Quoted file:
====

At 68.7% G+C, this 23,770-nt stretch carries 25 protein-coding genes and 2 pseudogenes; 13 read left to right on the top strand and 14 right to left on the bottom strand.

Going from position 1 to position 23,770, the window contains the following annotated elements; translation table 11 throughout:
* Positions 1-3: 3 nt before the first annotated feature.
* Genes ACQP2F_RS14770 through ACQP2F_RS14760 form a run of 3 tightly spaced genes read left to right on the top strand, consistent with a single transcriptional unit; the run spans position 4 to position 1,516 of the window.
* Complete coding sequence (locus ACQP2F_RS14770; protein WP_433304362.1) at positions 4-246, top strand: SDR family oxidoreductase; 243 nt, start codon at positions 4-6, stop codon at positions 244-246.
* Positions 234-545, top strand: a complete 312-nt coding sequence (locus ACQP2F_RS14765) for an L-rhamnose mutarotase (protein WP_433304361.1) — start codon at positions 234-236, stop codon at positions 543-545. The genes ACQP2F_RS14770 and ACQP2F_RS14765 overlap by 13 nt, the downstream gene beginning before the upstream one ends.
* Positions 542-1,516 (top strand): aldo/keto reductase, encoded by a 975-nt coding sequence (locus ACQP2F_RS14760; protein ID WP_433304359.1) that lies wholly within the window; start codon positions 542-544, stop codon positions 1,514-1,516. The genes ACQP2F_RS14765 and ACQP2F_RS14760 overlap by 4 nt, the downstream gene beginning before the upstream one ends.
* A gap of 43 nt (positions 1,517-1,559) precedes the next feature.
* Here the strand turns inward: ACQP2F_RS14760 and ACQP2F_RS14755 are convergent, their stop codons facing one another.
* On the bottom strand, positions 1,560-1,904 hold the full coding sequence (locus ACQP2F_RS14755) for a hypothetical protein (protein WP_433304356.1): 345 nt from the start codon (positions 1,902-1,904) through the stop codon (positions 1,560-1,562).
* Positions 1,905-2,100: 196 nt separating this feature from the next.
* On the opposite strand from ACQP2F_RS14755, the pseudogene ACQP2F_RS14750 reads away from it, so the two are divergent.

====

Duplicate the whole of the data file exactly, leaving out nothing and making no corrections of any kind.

At 68.7% G+C, this 23,770-nt stretch carries 25 protein-coding genes and 2 pseudogenes; 13 read left to right on the top strand and 14 right to left on the bottom strand.

Going from position 1 to position 23,770, the window contains the following annotated elements; translation table 11 throughout:
* Positions 1-3: 3 nt before the first annotated feature.
* Genes ACQP2F_RS14770 through ACQP2F_RS14760 form a run of 3 tightly spaced genes read left to right on the top strand, consistent with a single transcriptional unit; the run spans position 4 to position 1,516 of the window.
* Complete coding sequence (locus ACQP2F_RS14770; protein WP_433304362.1) at positions 4-246, top strand: SDR family oxidoreductase; 243 nt, start codon at positions 4-6, stop codon at positions 244-246.
* Positions 234-545, top strand: a complete 312-nt coding sequence (locus ACQP2F_RS14765) for an L-rhamnose mutarotase (protein WP_433304361.1) — start codon at positions 234-236, stop codon at positions 543-545. The genes ACQP2F_RS14770 and ACQP2F_RS14765 overlap by 13 nt, the downstream gene beginning before the upstream one ends.
* Positions 542-1,516 (top strand): aldo/keto reductase, encoded by a 975-nt coding sequence (locus ACQP2F_RS14760; protein ID WP_433304359.1) that lies wholly within the window; start codon positions 542-544, stop codon positions 1,514-1,516. The genes ACQP2F_RS14765 and ACQP2F_RS14760 overlap by 4 nt, the downstream gene beginning before the upstream one ends.
* A gap of 43 nt (positions 1,517-1,559) precedes the next feature.
* Here the strand turns inward: ACQP2F_RS14760 and ACQP2F_RS14755 are convergent, their stop codons facing one another.
* On the bottom strand, positions 1,560-1,904 hold the full coding sequence (locus ACQP2F_RS14755) for a hypothetical protein (protein WP_433304356.1): 345 nt from the start codon (positions 1,902-1,904) through the stop codon (positions 1,560-1,562).
* Positions 1,905-2,100: 196 nt separating this feature from the next.
* On the opposite strand from ACQP2F_RS14755, the pseudogene ACQP2F_RS14750 reads away from it, so the two are divergent.